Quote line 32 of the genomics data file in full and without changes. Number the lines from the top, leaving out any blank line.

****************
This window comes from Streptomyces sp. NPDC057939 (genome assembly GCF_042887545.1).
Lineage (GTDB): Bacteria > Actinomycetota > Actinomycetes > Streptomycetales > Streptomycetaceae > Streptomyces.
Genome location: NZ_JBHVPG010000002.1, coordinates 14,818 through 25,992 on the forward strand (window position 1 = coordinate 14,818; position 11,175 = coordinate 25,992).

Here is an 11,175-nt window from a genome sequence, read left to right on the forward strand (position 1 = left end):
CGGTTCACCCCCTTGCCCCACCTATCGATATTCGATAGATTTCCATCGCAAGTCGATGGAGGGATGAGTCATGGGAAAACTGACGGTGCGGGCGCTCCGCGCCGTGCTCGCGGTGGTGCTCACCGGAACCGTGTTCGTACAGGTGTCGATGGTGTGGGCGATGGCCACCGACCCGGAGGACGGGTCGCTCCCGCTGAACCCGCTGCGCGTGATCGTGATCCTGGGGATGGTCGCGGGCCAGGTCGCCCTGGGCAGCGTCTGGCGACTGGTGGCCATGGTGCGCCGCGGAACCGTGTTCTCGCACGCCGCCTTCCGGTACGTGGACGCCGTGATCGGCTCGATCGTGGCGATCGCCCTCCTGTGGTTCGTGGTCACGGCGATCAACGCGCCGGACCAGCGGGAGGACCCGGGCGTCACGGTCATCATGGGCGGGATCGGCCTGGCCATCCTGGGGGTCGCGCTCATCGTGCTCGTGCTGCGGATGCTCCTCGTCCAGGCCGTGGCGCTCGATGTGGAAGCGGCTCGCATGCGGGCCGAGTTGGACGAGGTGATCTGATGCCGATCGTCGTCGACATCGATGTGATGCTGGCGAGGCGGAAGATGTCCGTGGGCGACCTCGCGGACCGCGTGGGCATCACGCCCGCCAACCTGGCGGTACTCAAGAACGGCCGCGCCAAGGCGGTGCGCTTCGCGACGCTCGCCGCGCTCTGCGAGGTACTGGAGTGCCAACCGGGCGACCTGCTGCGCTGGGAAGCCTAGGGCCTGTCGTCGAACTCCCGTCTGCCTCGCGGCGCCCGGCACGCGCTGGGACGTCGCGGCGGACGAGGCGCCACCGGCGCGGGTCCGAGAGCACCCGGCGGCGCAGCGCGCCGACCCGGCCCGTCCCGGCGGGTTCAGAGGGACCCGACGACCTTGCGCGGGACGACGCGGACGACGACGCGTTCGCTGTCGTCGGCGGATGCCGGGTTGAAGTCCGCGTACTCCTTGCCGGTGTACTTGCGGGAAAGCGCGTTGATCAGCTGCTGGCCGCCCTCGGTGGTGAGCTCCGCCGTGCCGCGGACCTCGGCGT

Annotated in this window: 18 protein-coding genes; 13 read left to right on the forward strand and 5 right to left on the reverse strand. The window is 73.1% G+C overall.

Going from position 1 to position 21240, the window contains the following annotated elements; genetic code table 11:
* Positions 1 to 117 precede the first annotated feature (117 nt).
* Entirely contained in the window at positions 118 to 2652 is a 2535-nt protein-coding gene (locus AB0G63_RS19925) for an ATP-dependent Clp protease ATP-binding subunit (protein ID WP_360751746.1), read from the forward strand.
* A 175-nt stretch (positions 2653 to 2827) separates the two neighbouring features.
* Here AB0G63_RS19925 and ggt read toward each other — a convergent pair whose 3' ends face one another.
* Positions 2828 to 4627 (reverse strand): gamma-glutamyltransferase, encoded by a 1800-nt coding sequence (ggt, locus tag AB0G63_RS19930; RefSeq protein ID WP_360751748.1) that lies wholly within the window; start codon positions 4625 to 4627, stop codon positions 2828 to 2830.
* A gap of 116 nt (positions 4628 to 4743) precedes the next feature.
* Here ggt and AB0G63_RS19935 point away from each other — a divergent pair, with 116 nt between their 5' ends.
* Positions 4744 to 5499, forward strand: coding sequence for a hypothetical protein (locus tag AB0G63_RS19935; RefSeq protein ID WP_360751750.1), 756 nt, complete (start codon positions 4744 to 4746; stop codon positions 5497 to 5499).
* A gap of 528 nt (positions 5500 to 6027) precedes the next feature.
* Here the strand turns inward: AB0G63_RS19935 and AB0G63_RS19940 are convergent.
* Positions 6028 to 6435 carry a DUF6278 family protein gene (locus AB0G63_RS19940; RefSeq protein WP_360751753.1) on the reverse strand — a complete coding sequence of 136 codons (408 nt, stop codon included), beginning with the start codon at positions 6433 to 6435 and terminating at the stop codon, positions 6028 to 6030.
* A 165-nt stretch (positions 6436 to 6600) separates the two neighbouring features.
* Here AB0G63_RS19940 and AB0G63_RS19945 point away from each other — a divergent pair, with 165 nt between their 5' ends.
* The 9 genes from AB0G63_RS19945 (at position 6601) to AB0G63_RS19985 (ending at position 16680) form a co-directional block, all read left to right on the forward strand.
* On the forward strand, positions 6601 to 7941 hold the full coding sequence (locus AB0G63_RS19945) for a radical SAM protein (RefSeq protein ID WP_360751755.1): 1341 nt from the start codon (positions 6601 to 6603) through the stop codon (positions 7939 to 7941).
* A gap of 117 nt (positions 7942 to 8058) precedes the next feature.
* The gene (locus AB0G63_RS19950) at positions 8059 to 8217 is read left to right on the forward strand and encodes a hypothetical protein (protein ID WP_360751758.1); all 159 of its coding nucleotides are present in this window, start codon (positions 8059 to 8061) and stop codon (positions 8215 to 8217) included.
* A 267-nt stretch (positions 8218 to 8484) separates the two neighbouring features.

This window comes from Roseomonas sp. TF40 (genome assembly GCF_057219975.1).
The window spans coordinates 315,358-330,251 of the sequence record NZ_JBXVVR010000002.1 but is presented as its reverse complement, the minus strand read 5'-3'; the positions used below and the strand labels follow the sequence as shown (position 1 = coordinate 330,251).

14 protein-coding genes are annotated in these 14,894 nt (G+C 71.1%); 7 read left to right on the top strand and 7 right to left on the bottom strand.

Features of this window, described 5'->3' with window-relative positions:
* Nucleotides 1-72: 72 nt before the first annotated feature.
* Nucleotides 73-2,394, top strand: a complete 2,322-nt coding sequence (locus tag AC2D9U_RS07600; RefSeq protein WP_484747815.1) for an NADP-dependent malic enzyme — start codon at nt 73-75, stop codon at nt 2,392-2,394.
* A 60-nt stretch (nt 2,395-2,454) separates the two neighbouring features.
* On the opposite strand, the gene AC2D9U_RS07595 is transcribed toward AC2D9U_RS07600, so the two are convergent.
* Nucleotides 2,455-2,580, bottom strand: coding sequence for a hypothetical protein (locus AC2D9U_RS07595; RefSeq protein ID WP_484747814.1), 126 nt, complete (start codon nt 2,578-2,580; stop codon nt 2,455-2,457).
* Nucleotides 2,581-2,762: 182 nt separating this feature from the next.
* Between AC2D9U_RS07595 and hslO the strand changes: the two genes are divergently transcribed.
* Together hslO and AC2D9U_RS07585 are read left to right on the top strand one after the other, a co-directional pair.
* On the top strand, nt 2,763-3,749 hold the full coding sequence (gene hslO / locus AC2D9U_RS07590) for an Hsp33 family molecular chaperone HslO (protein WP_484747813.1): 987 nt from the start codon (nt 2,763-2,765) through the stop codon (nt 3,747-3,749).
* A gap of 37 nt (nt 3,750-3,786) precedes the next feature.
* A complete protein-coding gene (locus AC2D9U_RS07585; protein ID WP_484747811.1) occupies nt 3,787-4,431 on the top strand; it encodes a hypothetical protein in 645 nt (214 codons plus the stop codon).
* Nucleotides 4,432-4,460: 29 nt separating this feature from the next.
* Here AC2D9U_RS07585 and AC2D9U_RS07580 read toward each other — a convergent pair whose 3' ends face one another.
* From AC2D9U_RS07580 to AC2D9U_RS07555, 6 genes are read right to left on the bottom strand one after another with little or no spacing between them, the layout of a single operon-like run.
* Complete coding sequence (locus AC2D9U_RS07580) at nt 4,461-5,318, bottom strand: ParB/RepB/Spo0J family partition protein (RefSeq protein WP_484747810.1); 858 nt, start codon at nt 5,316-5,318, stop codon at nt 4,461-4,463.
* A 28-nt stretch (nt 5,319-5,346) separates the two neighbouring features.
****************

* A 60-nt stretch (nt 2,395-2,454) separates the two neighbouring features.